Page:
Service provider takeaway: Storage service providers need to plan carefully when recommending data management products to their clients, since the market is undergoing significant change and is headed toward integration.
Data management integration -- or, as I like to call it, data supervision -- is on the horizon. When it happens and precisely what it will look like is yet to be determined. But integration of now-discrete tools is definitely on the way, and smart storage service providers will keep an eye on this market space and consider vendors' road maps when making product recommendations to customers. You don't want to be the service provider who recommends a product that doesn't keep pace with industry standards.
So what, exactly, is data supervision? I use "data supervision" to describe the blending of file auditing and retention, version control, and
Elements of data supervision
Before we explain how an integrated data supervision tool will work, let's talk about the four functions that are now handled by separate tools. First there's file auditing, which logs the creation, modification and deletion of files on storage devices. Proactive file auditing can be used to achieve litigation readiness or to identify internal vandalism of a file. For example, many companies maintain a spreadsheet that contains a payroll summary. With file auditing, the creation, modification or even viewing of that file can be logged. For companies facing a lawsuit, being able to prove who modified a file and when it happened can be invaluable.
File retention, the second function, enables the building of policies for data retention. The policies can interact with prior versions or with the active final file. For example, some organizations might have policies around data retention for the HR directory. Retention also provides basic data movement functions like moving older data from primary storage to archive storage. This frees up primary disk storage space and reduces power and cooling costs.
The third function is version control, which maintains copies of data prior to modification, stored to a separate device. The copy could be sent to a data deduplication archive, allowing for every copy of a file to be retained without a significant additional storage investment. This, again, could help litigation readiness or simply be used to roll back to prior versions of a document in case of corruption or error in coding the newer document.
The fourth area, data leakage, has always been a concern in organizations, but the risks are greater today than ever before. USB thumb drives, laptops, iPods and other small storage devices are helping data walk out of an organization. Some organizations have taken steep measures to ensure data does not leave the organization, such as disabling all USB-attached drives. The challenge with this approach is that it also eliminates legitimate use of these devices. Rather than spending time fixing the wrong end of the problem, it makes more sense to specify certain files that can't be moved to any location or only to certain locations. But leakage is not just an outbound discussion; data leak prevention systems can also prohibit data from being put on the wrong servers. Certain data types can be restricted to placement on the servers only by users with a particular security clearance.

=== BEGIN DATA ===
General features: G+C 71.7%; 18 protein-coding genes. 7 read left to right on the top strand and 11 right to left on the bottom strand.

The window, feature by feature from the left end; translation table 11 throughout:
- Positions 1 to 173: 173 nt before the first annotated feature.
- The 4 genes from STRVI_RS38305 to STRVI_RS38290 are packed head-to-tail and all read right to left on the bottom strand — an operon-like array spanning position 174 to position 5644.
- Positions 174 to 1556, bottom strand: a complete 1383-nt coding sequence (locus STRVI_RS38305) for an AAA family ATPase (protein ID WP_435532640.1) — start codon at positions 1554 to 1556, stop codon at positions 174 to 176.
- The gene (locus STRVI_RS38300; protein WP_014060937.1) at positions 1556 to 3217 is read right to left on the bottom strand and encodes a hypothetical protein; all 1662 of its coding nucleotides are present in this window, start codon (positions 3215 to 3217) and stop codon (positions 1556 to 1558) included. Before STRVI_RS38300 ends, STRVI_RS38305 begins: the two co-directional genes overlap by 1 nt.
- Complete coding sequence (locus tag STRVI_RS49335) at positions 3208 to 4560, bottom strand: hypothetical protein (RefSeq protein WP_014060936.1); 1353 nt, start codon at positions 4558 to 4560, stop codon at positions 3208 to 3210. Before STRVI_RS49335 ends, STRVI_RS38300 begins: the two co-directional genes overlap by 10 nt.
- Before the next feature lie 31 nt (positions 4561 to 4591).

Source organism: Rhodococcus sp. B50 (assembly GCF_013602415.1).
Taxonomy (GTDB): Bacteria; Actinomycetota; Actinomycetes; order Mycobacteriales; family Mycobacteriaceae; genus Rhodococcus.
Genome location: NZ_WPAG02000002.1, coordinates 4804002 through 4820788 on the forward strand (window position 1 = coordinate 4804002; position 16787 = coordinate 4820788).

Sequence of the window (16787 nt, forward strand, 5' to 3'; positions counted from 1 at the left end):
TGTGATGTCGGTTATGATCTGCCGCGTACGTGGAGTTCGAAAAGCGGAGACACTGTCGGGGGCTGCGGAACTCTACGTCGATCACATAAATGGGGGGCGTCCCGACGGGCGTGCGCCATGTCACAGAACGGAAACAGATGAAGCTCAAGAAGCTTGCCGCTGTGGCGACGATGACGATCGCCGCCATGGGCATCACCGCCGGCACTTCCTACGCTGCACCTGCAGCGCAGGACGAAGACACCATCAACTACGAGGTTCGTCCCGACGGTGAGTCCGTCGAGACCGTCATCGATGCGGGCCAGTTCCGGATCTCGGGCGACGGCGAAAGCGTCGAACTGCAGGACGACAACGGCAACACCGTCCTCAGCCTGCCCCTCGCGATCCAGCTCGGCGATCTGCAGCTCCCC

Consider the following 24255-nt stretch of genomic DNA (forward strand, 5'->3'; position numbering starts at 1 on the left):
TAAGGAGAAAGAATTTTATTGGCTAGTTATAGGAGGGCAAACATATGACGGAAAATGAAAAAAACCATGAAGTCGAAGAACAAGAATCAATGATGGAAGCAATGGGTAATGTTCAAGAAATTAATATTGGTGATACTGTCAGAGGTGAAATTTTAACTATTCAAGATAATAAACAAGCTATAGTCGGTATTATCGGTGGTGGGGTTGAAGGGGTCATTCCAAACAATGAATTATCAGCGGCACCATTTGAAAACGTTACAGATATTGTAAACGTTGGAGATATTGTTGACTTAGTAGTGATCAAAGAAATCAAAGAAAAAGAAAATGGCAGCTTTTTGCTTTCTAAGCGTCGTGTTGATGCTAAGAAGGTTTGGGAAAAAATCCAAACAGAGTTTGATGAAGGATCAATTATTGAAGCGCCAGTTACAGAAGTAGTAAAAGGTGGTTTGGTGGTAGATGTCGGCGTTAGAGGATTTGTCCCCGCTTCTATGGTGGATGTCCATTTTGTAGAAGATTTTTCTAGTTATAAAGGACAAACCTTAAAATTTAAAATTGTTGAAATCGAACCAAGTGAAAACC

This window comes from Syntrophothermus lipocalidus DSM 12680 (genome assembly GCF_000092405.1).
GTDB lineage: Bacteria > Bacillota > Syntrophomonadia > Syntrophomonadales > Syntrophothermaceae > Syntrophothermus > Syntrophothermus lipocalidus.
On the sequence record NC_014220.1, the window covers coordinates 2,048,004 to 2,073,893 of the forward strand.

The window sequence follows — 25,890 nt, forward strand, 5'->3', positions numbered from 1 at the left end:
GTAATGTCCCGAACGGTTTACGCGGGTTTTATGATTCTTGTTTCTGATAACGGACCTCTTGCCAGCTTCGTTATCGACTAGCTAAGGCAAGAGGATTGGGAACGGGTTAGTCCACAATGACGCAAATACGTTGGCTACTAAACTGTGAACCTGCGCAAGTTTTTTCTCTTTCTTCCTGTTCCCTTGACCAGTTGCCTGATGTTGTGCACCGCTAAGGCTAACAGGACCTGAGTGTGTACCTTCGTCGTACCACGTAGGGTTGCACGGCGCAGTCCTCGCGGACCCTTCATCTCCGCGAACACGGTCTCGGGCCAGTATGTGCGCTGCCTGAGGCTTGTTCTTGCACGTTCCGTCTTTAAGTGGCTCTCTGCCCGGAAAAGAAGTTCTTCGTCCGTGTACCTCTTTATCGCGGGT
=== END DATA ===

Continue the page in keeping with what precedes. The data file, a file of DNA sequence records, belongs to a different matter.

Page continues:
An integrated approach to data management
A holistic approach to these four functions is on the horizon as vendors are becoming aware of the need for greater communication among these tools. Such communication would allow the components to access a common metadata directory and work cooperatively. Using integrated metadata from these data management components, a data supervision system would be able to produce meaningful information about activity on the network, beyond what's now possible. A data supervision system could, for example, identify the owner and modifier of a certain version of a file. And any document created or modified by, for instance, an HR person could be retained in a special location for a preset period of time or be moved to a WORM (Write Once Read Many) device. Another benefit: A data supervision system could block data from leaving an enterprise; in fact, any attempt to do so can be flagged.
Data management integration would also prevent the building of conflicting policies, such as a policy to keep every version of a file forever and a retention policy of shredding a file one year after the last update. An integrated data supervision system would avoid this conflict.
A side benefit to the integrated approach is in disk capacity. Separate metadata databases each take up about 3% to 5% of disk capacity. If four separate tools are used without integration, the hit to disk capacity can reach as high as 20%. With data management integration, there's a single database, saving significant capacity.
Being in the active path will allow a data supervision tool to take action the moment an event triggers the policy condition. The alternative is to wait for some type of crawl of the environment. Because of the complexity of most IT environments, this holdup could cause a delay in adhering to a retention or versioning policy.
The bottom line
With change ahead, integrators need to be aware of how these tools are evolving. If your customers are actively looking to buy one of these components, you should talk to the vendors they're considering and make sure you understand what the vendors' future plans are. Nudge your customers toward the vendors that are clearly headed for integration, since the capabilities of an integrated product will grow increasingly important as the market develops. Don't allow your customers to hitch their wagon to a company that's not working toward data management integration.
About the author
George Crump, founder of Storage Switzerland, is an independent storage analyst with more than 25 years of experience.
This was first published in April 2008